New Jersey Devils forward David Steckel was on the ice with his old team, the Washington Capitals, on Wednesday and took the time to support some controversial comments by another former Capital.
"It's not like he went out and told lies," Steckel told reporters, according to the report. "[Bradley] didn't really say anything bad about anybody. He just stated what he felt."
Earlier this month, Bradley said Semin was part of the reason the Capitals were not successful in the postseason.
"I don't mind saying Alexander Semin's name, because he's one guy who has so much talent, he could easily be the best player in the league, and just for whatever reason, just doesn't care," Bradley said on Ottawa's TEAM 1200 radio show.
"When you've got a guy like that, you need him to be your best player, or one of your best players, and when he doesn't show up, you almost get the sense that he wants to be back in Russia."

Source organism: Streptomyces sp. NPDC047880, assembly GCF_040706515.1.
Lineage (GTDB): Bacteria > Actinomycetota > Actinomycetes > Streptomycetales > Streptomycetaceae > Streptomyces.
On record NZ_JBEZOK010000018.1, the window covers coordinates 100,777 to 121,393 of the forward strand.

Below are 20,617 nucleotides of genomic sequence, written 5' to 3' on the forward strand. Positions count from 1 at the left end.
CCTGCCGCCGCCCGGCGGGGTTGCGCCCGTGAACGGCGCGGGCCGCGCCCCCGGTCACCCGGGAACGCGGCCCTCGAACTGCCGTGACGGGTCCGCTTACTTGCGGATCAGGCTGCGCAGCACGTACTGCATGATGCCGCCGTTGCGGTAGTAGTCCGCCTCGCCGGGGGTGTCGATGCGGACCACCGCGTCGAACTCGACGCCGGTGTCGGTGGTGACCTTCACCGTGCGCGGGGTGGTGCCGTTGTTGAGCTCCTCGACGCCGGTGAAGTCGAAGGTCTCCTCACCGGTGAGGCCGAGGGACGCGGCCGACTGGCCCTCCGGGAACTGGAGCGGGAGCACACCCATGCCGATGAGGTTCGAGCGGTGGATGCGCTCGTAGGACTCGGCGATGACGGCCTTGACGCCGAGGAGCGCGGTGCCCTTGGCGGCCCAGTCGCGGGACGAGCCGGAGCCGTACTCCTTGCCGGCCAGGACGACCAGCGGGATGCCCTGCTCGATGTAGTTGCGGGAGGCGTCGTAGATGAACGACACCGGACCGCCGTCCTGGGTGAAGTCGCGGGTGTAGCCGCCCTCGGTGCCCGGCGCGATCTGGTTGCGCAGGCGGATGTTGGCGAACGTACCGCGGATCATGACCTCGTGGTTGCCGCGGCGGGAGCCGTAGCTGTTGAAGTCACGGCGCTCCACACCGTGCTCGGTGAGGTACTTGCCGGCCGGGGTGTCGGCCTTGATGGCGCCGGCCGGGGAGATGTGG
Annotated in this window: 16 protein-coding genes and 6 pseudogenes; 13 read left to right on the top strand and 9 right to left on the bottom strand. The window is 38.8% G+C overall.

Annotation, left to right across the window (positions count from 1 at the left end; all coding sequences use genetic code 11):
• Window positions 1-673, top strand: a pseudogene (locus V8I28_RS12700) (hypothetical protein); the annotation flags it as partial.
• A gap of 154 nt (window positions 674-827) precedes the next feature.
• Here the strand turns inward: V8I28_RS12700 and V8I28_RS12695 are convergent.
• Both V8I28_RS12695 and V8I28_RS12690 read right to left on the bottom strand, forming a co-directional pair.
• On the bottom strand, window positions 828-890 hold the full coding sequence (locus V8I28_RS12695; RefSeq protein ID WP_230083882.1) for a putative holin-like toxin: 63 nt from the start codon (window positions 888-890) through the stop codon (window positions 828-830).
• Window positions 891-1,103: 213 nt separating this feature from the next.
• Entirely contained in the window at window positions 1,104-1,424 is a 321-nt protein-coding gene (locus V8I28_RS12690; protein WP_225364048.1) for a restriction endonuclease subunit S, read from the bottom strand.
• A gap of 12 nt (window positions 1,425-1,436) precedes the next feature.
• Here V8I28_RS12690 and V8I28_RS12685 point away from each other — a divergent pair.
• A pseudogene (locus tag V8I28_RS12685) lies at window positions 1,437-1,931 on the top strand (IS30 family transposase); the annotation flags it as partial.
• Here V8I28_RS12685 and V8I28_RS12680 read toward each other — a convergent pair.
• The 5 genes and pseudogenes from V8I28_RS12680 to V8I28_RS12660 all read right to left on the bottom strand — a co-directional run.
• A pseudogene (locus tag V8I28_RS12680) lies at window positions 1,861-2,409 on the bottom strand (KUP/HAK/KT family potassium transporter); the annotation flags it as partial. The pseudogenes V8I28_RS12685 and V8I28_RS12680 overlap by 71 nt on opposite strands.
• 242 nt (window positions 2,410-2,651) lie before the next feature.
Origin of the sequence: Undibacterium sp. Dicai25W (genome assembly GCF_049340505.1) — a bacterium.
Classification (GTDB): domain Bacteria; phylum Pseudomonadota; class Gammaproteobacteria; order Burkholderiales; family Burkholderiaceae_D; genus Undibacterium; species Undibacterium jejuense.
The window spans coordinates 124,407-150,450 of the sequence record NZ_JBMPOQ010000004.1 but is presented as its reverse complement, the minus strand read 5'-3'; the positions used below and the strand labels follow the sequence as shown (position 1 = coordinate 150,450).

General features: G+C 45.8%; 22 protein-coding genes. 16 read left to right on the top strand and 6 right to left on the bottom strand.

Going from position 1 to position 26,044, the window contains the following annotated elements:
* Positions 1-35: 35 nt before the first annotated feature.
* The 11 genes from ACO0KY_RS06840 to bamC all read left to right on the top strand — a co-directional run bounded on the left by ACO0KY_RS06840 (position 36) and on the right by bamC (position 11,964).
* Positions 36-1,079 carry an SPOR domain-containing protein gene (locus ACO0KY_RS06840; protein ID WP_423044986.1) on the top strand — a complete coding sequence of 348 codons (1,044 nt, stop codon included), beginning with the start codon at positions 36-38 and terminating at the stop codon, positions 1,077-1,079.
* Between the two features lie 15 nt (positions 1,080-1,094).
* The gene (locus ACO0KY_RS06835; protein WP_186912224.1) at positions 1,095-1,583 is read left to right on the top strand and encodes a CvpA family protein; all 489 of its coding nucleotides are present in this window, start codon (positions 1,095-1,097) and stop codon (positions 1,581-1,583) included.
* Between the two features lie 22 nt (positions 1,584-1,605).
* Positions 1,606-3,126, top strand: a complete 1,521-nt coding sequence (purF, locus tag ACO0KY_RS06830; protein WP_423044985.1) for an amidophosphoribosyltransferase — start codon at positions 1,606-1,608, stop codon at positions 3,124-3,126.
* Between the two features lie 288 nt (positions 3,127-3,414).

Bradley played six seasons in Washington before signing with the Panthers in the offseason.
"First reaction was like, 'Brads, what did you do?'" Steckel said, according to The Post. "Then I read the transcript and, I mean, it's Brads. It's not like he's somebody breaking into the league telling things that nobody knows about already. He's an elder statesman in the league; he's been around and he's in a different organization now."
Steckel was traded to the Devils at the trade deadline but was involved in one of the biggest hits of the season: a collision with Sidney Crosby in the Winter Classic that is believed to have caused Crosby's concussion.
"I see the ticker. It's unfortunate," Steckel said. "I had no intent to injure him. I feel just as bad as anybody. I don't want to see anybody out of the game for that long. It's bad enough with everything that's going around with other guys [and] head [injuries]. It's just so uncertain. I feel bad. I wish him the best. I don't wish that upon anybody."
Crosby has played only one game since the Winter Classic, where he was again hit in the head, and is still suffering symptoms from the concussion.